Money drives decisions on college
Reeve Moir and his mother, Laila Goodman, of Gloucester, Mass., look at college materials. He chose a more expensive college for its smaller size.
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Tess Vigeland It's been application mania for college-bound high school seniors this year. Many of them sent out more applications than ever, hoping to boost their choices not just of getting in, but of getting financial aid. Tomorrow, the clock runs out. Time to say "I do" to your choice of school and put down some earnest money to reserve a spot.
Those of you caught up in this drama the past few weeks know just how agonizing a choice it can be. And for many, money is a deciding factor. Especially in this economy. From the Marketplace Education Desk, Amy Scott reports.
Amy Scott: At Laila Goodman's home in Gloucester, Mass., the dining room table is covered with college acceptance letters and financial aid offers. She's filled the margins with math.
LAILA GOODMAN: You can see all the numbers all over, can we do it, can we do it? What if I subtract that? What if I subtract this?
Goodman's son, Reeve Moir, has been trying to choose between the University of Massachusetts, Amherst, and Ithaca College -- a private liberal arts school. With financial aid, U Mass would cost them about $13,000 a year out of pocket. Reeve would graduate debt free. Ithaca would cost about $28,000. And Reeve would have to take out loans.
GOODMAN: We wrestled and wrestled, and we went back and forth, and I asked Reeve: If money wasn't a factor, where would you go? And he chose Ithaca.
Reeve wants to study sports management. He thought he'd get more personal attention at Ithaca.
REEVE MOIR: I guess the smaller community and the fact that I'd be treated as a person there, I felt, more than at U Mass Amherst with 17,000 other undergraduates, or however many it is, I felt I'd be treated as just another number there.
It'll be a stretch for his parents. Goodman is a high school dean and teacher. Reeve's father is a carpenter and energy consultant. They have no savings for college. And for the next two years, they'll have two kids in private schools.
GOODMAN: Half of our income is going to go to college payments. I don't know. You'll have to ask me in six months when I can't go out to dinner ever, but I do feel proud that my kids care enough to take it really seriously.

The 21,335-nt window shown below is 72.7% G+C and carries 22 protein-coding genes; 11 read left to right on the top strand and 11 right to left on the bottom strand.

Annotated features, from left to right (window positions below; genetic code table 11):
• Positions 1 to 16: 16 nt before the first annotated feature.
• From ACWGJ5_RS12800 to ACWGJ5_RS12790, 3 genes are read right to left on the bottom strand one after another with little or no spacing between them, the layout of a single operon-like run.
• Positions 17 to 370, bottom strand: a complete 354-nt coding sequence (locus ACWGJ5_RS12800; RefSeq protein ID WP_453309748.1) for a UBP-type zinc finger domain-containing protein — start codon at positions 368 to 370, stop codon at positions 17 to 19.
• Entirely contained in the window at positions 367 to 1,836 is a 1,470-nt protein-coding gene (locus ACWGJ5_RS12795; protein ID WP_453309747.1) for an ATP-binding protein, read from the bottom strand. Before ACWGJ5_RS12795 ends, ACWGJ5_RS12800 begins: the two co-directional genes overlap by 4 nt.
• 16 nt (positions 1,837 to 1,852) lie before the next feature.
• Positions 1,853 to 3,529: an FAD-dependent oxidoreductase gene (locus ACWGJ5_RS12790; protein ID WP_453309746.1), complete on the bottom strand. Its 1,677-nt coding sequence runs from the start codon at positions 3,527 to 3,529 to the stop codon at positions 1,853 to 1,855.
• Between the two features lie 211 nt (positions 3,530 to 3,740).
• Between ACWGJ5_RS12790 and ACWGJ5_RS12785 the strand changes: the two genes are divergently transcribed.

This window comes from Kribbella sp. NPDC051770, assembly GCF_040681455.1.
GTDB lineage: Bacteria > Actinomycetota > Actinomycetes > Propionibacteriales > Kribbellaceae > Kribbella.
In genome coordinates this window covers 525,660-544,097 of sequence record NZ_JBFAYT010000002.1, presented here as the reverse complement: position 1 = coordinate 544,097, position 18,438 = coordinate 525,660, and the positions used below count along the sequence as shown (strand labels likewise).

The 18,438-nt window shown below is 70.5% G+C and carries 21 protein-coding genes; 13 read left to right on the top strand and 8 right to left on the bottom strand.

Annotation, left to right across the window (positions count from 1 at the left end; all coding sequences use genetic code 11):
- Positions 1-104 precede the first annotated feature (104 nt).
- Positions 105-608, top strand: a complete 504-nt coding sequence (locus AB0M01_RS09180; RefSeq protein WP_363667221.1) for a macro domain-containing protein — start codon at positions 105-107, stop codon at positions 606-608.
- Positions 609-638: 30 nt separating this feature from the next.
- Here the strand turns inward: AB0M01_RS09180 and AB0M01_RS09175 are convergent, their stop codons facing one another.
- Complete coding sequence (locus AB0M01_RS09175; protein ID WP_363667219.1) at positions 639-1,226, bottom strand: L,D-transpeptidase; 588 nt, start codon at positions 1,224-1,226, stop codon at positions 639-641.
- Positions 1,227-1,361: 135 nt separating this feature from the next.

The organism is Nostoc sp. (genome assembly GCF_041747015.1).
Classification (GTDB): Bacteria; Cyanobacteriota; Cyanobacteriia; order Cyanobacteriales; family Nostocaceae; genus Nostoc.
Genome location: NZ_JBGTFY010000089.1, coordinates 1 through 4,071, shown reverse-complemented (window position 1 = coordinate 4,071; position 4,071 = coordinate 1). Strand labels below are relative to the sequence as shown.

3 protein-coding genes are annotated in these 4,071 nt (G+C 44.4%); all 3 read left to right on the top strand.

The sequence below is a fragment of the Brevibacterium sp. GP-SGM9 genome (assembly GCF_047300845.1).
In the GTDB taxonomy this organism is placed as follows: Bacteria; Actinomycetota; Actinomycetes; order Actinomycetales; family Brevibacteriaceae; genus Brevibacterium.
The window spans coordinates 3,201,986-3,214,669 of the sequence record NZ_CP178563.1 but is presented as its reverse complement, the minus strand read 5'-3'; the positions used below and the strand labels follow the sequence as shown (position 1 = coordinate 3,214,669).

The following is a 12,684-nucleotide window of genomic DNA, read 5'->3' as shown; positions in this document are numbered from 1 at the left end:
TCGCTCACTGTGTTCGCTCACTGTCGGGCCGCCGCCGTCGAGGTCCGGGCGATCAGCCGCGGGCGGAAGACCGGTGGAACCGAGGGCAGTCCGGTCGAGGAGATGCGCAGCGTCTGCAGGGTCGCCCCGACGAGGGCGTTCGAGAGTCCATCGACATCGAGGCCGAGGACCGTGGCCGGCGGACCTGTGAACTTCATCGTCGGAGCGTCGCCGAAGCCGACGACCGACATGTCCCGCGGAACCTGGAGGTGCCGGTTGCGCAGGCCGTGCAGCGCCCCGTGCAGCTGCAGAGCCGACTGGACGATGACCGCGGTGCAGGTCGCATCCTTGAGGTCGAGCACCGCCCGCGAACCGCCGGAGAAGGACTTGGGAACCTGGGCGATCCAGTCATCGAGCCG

Money is weighing heavily on college decisions this year. Though household incomes fell last year, the average tuition at public colleges rose 6.5 percent. The recession has forced many families to reconsider what they can afford.
KIM HERBINE: Dear Kimberly Herbine, congratulations on your offer of admission to the University of Central Florida.
In Dresher, Pennsylvania, a suburb of Philadelphia, Kim Herbine reads an acceptance letter. With scholarships and loans, Central Florida will cost the family about $6,000 a year out of pocket. Kim's older sister, Jessica, is a sophomore at Drexel University in Philadelphia. She expects to graduate with $48,000 in student loans. Their father, Dave Herbine, says when it came time for Kim to look at schools, the economy had changed.
DAVE HERBINE: It just got me thinking a lot more about what's the worth of a college education? How much debt should you really be willing to take on?
With so many recent graduates struggling to find work, he also worried about Kim's job prospects after college. She chose Central Florida over a more expensive school because it offered better career training.
KIM HERBINE: Central Florida has a 100 percent placement after graduation for their college of hospitality. And that pretty much sent me there right away. And I had a scholarship there as well.
To save money, the Herbines plan to drive Kim down to school in August. She's signed up for frequent flier miles to save on future flights back home. But for many students, going far way is no longer an option.
John Boshoven is a guidance counselor at a public high school in Ann Arbor, Mich.
JOHN BOSHOVEN: Many more parents say we're looking closer to home because we can't afford the travel, we can't even afford necessarily to get out to visit the colleges as much as we would have wanted to.
In Gloucester, Laila Goodman is already planning ways to save money next year.
GOODMAN: So we've built new garden beds on the other side. And we are going to grow some food, so we thought we could save money there and eat really healthy. Here's our asparagus. We would do it anyhow, 'cause we like it. And our chickens provide us with good fresh eggs.
Her son, Reeve, is relieved to have made up his mind.
MOIR: I purchased the college sweatshirt, so now it's official. I joined the official class page on Facebook. I'm going to Ithaca.
They mailed the $400 deposit this week. Their first big payment is due in June.
In Gloucester, Mass., I'm Amy Scott for Marketplace.